Sun Feb 24th, 2008 at 11:58:37 AM EST
The city-state of Hamburg chooses a new parliament on Sunday - and all bets are off.
Population: 1.8 million
Votes in the Bundesrat: 3 (of 69)
Seats in the Bürgerschaft (state parliament): CDU 63, SPD 41, Greens 17 (majority: 61, CDU government)
Erster Bürgermeister (mayor/ prime minister): Ole von Beust
SPD candidate: Michael Naumann (former federal minister of culture)
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Some random facts about Hamburg:
- known as Germany's "gateway to the world" because of its port's long history from the Hanseatic league on (still the second largest in Europe after Rotterdam)
- traffic plate reads HH for "Hansestadt Hamburg" (not for the old- fashioned greeting you might associate)
- famous for its red- lights district ("Kiez" or "Reeperbahn"), with some streets you're not allowed to enter under the age of 18
- home of a rich "alternative subculture" with many squatters, punks and the notoriously leftist quarter St.Pauli (also known for its highly likable football club)
- fourth richest EU region (GDP per capita) after London, Brussels and Luxemburg
- biggest city in the EU that isn't a capital
- home of Lufthansa, Beiersdorf (Nivea), the German part of Airbus and a lot of publishing companies (BILD, Welt, Spiegel, Zeit, Stern)
- Traditionally a SPD stronghold, home of former chancellor Helmut Schmidt
- one of the few major cities in western Europe I've never been to
2. THE ISSUES
As usual in a city-state, most election issues are local. Transport and environment are particularly big topics this time, with a proposed autobahn to bridge the Elbe river and close the circle around the city, the fiercely disputed building of a new coal power plant, the planned deepening of the Elbe to suit even bigger ships, the new "Hafen City" quarter (modeled after the London docks), the enlargement of the Airbus runway that many locals resist and the proposed fee for cars to enter the city center (think London, again). Social issues (privatizing hospitals, free kindergarten), security (CCTV, youth crime) and education (tuition fees, school structure) also play a role. The parties' positions are pretty much what you'd expect them to be. If you understand German, you can check them against your own here.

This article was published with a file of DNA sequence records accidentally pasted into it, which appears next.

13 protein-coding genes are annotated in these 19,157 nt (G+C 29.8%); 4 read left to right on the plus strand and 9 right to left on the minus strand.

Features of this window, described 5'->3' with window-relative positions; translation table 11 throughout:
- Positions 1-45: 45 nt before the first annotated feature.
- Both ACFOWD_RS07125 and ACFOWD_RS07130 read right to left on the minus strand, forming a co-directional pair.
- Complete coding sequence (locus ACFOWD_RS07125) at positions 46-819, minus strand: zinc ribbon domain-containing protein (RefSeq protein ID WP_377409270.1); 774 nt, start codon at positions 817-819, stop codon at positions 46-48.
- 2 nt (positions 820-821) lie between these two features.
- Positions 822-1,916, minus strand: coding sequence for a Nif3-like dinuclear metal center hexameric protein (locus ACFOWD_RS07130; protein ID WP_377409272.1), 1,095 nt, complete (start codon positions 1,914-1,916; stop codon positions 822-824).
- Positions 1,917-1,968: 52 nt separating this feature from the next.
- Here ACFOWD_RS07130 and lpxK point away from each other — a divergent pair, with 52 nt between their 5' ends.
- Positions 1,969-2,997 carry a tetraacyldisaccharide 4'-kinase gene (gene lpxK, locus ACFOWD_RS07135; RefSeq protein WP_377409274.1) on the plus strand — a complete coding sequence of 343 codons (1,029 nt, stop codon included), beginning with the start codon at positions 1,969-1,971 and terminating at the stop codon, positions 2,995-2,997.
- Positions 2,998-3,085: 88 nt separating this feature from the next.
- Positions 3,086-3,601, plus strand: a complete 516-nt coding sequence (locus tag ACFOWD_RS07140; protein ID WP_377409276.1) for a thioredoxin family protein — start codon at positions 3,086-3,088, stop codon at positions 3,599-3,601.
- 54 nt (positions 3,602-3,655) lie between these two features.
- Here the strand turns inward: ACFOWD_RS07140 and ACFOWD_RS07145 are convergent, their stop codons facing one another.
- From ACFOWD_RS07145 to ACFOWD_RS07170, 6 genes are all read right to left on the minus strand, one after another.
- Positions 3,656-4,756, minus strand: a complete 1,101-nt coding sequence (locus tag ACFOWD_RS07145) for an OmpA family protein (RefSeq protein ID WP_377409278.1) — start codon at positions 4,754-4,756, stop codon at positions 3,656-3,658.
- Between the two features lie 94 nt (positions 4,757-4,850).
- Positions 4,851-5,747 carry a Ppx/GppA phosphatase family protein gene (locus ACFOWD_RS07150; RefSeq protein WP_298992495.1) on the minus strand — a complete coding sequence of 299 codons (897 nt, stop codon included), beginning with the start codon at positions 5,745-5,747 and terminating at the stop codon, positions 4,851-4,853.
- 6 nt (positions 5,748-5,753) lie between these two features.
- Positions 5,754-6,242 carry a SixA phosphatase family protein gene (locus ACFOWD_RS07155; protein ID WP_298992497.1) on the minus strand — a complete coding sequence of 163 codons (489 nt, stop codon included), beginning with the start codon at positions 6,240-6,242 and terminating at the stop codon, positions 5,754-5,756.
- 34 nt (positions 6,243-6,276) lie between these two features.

Note: The Greens are called Grün-Alternative Liste (GAL) in Hamburg, it's a kind of election alliance between regular Greens and activists further on the left (think Nordic Green Left).
3. WHY HAMBURG IS NOT HESSE
If the polls are to be believed, it's basically the same setup as in Hesse: both CDU+FDP and SPD+GAL are around 45% and the Linke plays the coalition spoiler with around 8%. Some things are different, however:
- The FDP hovers just above 5%. If they don't make it, red-green might still snatch a narrow victory.
- "Black-green" (CDU+GAL) would have a majority. This has never been tried on state level before, but can be seen in some city districts.
- As the GAL is nearer to the Linke than the Greens usually are, a tolerated red-green minority government would theoretically be easier to accomplish.
- Finally, a grand coalition is much more likely, because the front lines between SPD and CDU aren't as hardened. Looks like the most probable outcome.
4. FORGET EVERYTHING I'VE SAID BEFORE
But - no, wait - BUT a lot has happened in the last few days. First, the CEO of Deutsche Post, born-as-multimillionaire Klaus Zumwinkel, has more or less confessed to be involved in what is already the biggest tax evasion scandal to ever hit Germany. Several thousand business leaders are investigated after the secret service BND purchased data on secret bank accounts of Germans in Liechtenstein from a dubious source (link from the Salon, Almanax' diary).
All MSM commentators seem to fear that this scandal will help the Linke, which has condemned this apparently widespread practice for years. I doubt the topic will overshadow the local issues, but who knows?
Then, SPD chief Beck hinted at the possibility of a tolerated minority government of the left in Hesse. Quote (from memory): "We will not seek active support from the Linke." This caused a lot of commentators to blame the SPD for breaking the promises made before the election. Predictably, the parties on the right now try to turn "stop the communists!" into their main election message.
Again, no one knows if it'll work.
So, the polls could be off target in many ways. Even the CDU+FDP coalition is still possible.